The causes of this shocking poverty are surely as varied as each individual family. There are places like Moyross and South Hill in Limerick, euphemistically described as disadvantaged communities and blighted by the desperate criminality of a few, where deprivation and poverty are transmitted from one generation to the next as if by a virus. But most of the poor live alongside us in our own nice communities, yet almost invisible. Underlying causes include unemployment, low pay, old age, disability, long-term illness, early school leaving without qualifications, single-parent families, addiction, and homelessness. But these abstract words conceal the real stories of the people involved, which are often quite harrowing. Here is one I heard recently from a member of St Vincent de Paul:
A teenage boy, in great distress, came looking for help. With no father, his mother is dying of cancer, and he has given up his apprenticeship to nurse her and look after the younger children. They are living on social welfare and he can hardly make ends meet. He has no money to buy little presents or Christmas treats. He desperately wants to make this Christmas special, because he knows his mother will not see another.
Charles Dickens' A Christmas Carol
In A Christmas Carol Dickens deals with the themes of social injustice and poverty. The misanthropic miser Ebenezer Scrooge undergoes a profound experience of redemption, as he is visited on Christmas Eve by the three Ghosts of Christmas Past, of Christmas Present and of Christmas Future. He becomes a new man, shocking his nephew Fred by his transformation. He sends the biggest turkey in the butcher’s shop anonymously to his downtrodden clerk Bob Cratchit. He donates generously to charity. He becomes an adopted uncle to Bob’s disabled son Tiny Tim. And he gains happiness and a reputation as a kind and generous man who embodies the spirit of Christmas in his life. It is a deeply human story, but also a deeply Christian one.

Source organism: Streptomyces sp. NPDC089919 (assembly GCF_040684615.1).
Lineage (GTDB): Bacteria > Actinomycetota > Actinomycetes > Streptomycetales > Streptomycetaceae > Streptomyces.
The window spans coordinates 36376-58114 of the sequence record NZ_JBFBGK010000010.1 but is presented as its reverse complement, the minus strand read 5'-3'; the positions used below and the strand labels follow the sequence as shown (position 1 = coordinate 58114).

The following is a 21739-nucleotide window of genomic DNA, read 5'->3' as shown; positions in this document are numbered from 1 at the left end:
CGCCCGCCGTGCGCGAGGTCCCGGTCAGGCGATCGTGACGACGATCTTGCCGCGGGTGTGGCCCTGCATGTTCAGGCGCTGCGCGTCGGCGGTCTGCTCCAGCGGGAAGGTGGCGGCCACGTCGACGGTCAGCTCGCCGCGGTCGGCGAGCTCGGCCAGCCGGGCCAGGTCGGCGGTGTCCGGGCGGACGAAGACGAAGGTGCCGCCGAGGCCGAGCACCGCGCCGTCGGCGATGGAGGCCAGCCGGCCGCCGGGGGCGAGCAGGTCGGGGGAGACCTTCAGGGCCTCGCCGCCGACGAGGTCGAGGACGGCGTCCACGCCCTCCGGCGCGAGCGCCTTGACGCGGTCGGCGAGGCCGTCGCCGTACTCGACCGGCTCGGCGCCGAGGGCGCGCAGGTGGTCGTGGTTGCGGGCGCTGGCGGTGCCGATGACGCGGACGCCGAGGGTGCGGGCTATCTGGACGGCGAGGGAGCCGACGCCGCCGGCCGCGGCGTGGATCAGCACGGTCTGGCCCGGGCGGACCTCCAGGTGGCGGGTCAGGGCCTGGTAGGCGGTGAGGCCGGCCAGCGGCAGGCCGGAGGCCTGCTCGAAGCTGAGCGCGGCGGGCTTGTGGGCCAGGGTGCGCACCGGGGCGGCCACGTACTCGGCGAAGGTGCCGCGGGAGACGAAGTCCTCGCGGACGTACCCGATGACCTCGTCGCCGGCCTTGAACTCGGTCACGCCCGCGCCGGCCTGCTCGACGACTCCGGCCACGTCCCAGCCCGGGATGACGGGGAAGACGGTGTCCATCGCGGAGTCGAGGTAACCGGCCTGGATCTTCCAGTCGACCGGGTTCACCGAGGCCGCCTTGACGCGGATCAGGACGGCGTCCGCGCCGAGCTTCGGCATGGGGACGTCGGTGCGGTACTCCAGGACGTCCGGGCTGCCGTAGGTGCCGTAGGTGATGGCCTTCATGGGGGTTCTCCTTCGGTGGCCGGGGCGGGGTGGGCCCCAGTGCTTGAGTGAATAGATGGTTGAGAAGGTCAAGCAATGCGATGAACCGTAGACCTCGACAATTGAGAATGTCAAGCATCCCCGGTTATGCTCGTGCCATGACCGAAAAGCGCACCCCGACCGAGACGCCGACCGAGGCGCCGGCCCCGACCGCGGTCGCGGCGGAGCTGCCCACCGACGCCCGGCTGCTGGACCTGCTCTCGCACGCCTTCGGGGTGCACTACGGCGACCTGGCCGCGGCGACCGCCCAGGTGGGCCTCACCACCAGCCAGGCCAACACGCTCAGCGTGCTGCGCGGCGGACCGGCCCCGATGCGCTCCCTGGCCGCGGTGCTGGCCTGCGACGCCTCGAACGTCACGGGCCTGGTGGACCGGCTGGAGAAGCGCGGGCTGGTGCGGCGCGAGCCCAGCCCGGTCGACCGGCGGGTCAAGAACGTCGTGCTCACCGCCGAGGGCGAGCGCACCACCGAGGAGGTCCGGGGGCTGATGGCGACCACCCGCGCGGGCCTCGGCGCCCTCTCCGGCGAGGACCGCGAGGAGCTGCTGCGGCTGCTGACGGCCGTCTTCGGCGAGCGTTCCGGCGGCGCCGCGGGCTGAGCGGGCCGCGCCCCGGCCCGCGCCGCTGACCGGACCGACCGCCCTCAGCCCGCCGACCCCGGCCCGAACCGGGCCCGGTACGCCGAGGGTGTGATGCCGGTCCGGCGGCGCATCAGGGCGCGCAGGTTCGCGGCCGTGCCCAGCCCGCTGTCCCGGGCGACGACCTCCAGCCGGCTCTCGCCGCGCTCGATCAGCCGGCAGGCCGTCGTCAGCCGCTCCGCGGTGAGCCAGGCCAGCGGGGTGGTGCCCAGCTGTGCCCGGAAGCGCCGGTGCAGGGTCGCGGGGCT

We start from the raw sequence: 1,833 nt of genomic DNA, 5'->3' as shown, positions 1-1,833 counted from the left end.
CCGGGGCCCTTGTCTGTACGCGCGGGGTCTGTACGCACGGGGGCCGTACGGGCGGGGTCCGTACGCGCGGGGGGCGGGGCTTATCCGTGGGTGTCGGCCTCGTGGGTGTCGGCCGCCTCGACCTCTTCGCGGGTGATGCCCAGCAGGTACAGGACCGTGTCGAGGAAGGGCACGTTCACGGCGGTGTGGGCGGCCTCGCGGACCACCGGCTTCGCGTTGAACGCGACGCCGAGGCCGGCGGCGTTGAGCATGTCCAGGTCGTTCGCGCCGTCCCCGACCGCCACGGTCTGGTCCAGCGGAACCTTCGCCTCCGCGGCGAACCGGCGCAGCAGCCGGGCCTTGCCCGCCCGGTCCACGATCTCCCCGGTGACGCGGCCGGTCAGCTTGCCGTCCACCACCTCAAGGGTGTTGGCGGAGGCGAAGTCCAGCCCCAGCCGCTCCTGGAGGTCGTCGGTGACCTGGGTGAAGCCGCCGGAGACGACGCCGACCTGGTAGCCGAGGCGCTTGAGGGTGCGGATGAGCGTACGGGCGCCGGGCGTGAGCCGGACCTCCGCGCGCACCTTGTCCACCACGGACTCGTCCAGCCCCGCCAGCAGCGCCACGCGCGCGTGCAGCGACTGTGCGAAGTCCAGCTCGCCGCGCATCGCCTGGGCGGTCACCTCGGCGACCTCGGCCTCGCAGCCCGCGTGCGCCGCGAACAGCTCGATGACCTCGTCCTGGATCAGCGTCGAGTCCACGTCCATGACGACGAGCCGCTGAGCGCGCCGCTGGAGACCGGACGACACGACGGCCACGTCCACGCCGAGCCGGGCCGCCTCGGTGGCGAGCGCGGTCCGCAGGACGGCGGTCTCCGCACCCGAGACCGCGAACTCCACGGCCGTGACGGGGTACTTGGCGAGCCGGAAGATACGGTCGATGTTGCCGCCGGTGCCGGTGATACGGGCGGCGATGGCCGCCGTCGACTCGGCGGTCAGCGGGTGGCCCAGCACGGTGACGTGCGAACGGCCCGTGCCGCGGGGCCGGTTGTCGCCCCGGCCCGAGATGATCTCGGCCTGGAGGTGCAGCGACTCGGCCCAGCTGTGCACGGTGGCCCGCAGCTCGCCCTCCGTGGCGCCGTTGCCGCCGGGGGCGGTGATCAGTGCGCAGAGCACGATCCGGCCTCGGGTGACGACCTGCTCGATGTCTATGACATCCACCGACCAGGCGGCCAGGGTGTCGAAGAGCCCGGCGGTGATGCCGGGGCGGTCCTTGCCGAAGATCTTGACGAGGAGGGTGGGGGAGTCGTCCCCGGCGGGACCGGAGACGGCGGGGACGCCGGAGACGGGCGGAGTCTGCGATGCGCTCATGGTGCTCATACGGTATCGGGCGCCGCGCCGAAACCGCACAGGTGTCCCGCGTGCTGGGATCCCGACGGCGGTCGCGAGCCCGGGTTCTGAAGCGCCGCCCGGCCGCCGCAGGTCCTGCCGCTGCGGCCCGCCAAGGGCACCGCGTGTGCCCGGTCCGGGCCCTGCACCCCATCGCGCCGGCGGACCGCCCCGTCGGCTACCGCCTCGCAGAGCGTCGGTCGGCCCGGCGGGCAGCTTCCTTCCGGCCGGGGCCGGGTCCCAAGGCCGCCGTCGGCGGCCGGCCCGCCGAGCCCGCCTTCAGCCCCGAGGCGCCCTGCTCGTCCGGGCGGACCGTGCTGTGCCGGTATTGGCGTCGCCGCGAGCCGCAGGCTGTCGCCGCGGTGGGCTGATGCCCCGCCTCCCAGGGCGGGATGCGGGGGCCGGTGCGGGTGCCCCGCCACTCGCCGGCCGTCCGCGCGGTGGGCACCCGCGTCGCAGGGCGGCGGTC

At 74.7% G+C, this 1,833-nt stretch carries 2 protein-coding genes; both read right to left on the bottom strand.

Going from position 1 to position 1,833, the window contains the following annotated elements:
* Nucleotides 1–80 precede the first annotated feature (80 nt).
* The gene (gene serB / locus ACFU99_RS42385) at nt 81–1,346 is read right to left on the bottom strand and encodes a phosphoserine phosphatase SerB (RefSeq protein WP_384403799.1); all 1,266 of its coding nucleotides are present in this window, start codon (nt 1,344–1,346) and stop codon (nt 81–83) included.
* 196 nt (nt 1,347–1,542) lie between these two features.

Scrooge redeemed treats Bob Cratchit

Our Christian duty is surely to advocate and work for the changes required to create a more just and caring society, one more like the Kingdom of Heaven. And we can expect support from people of all faiths and none, for it is not just Christians who share this objective.

Relieving poverty - St Vincent de Paul and Protestant Aid

But those in consistent poverty cannot wait, they need help now. I feel I should be as generous as I can afford and give that help as an extra Christmas present, to either The Society of St Vincent de Paul ( or Protestant Aid (

Both organisations do excellent work, giving help regardless of religious or ethnic background, after evaluating the need. St Vincent de Paul has been in Ireland for 164 years and welcomes members from the Church of Ireland. Through a network of over 9,500 volunteers and 500 staff it expended €35 million in 2006 on assistance to individuals and families and other charitable activities, such as holiday homes, housing and youth clubs. Protestant Aid is older but smaller. Started in 1836, it helped over 1,200 individuals and families in 2007, distributing over €577,000 in charitable giving. I recently talked to someone who experienced their help as a child and is eternally grateful. You can find out more about their work on the web, and donations can be made easily by credit card.

May you and yours have a very happy Christmas, and as Tiny Tim says,
God bless us, every one!